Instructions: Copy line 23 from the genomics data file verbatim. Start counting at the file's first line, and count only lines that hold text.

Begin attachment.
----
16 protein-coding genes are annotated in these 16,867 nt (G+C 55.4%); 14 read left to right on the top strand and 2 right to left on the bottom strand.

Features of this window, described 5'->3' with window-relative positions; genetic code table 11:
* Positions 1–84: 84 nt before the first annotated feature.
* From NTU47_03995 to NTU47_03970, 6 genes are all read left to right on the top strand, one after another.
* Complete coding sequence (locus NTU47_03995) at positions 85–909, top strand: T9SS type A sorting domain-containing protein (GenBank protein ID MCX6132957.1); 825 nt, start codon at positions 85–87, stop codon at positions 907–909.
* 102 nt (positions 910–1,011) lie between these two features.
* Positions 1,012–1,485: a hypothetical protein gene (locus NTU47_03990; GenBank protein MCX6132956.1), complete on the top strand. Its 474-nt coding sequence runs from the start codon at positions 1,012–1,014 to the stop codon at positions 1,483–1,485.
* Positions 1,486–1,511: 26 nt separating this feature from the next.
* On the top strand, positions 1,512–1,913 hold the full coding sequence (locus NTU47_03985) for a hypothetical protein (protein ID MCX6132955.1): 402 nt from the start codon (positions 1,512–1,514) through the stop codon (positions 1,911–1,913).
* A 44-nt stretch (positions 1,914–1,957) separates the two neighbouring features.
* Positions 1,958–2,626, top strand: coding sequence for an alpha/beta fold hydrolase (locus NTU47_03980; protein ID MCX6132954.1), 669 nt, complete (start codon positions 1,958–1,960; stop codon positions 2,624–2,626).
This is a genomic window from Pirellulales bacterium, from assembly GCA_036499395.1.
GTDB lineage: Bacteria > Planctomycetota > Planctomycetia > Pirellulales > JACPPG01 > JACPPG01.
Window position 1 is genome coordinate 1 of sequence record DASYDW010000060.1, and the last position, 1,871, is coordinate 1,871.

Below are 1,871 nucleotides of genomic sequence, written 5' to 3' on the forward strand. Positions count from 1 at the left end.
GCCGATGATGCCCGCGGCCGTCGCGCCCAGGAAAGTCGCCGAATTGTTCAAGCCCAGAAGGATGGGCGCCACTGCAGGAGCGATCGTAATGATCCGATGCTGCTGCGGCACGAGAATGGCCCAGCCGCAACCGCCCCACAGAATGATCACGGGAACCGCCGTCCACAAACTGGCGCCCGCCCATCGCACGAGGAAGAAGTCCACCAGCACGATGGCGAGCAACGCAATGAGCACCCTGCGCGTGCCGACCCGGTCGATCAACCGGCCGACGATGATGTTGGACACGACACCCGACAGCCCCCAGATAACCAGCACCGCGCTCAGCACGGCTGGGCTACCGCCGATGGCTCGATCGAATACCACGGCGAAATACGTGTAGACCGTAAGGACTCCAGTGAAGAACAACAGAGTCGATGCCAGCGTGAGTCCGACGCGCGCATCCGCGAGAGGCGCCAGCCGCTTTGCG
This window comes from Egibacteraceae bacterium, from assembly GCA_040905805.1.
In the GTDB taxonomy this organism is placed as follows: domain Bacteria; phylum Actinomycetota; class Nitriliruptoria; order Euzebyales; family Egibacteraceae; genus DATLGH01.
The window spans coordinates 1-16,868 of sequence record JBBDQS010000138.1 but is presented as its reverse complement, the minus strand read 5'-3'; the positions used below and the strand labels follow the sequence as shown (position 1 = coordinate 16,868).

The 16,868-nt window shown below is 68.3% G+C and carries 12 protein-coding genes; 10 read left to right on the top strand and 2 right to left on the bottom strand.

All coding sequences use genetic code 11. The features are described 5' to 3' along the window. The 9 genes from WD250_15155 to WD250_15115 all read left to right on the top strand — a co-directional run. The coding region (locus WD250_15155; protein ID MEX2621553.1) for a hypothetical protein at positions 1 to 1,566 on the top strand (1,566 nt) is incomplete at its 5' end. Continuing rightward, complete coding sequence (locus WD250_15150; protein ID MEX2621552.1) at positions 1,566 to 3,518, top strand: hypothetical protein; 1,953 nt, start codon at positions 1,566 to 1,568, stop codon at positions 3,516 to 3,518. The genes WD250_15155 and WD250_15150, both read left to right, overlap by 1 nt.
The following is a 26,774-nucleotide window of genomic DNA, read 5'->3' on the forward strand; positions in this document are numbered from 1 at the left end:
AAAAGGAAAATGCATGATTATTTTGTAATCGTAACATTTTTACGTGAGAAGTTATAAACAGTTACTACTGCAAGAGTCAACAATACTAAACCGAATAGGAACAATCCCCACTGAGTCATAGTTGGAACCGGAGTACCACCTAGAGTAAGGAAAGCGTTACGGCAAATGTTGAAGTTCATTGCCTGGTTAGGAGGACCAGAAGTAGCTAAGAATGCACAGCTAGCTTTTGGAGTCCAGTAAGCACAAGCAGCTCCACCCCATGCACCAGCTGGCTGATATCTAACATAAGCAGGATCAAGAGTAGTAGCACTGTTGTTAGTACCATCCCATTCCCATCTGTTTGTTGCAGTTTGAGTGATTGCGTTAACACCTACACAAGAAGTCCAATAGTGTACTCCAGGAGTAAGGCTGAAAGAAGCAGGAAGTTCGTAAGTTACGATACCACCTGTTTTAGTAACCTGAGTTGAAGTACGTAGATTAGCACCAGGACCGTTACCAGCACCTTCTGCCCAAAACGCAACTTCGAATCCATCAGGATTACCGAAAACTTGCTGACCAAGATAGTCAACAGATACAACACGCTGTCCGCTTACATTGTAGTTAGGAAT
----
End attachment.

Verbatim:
AAAAGGAAAATGCATGATTATTTTGTAATCGTAACATTTTTACGTGAGAAGTTATAAACAGTTACTACTGCAAGAGTCAACAATACTAAACCGAATAGGAACAATCCCCACTGAGTCATAGTTGGAACCGGAGTACCACCTAGAGTAAGGAAAGCGTTACGGCAAATGTTGAAGTTCATTGCCTGGTTAGGAGGACCAGAAGTAGCTAAGAATGCACAGCTAGCTTTTGGAGTCCAGTAAGCACAAGCAGCTCCACCCCATGCACCAGCTGGCTGATATCTAACATAAGCAGGATCAAGAGTAGTAGCACTGTTGTTAGTACCATCCCATTCCCATCTGTTTGTTGCAGTTTGAGTGATTGCGTTAACACCTACACAAGAAGTCCAATAGTGTACTCCAGGAGTAAGGCTGAAAGAAGCAGGAAGTTCGTAAGTTACGATACCACCTGTTTTAGTAACCTGAGTTGAAGTACGTAGATTAGCACCAGGACCGTTACCAGCACCTTCTGCCCAAAACGCAACTTCGAATCCATCAGGATTACCGAAAACTTGCTGACCAAGATAGTCAACAGATACAACACGCTGTCCGCTTACATTGTAGTTAGGAAT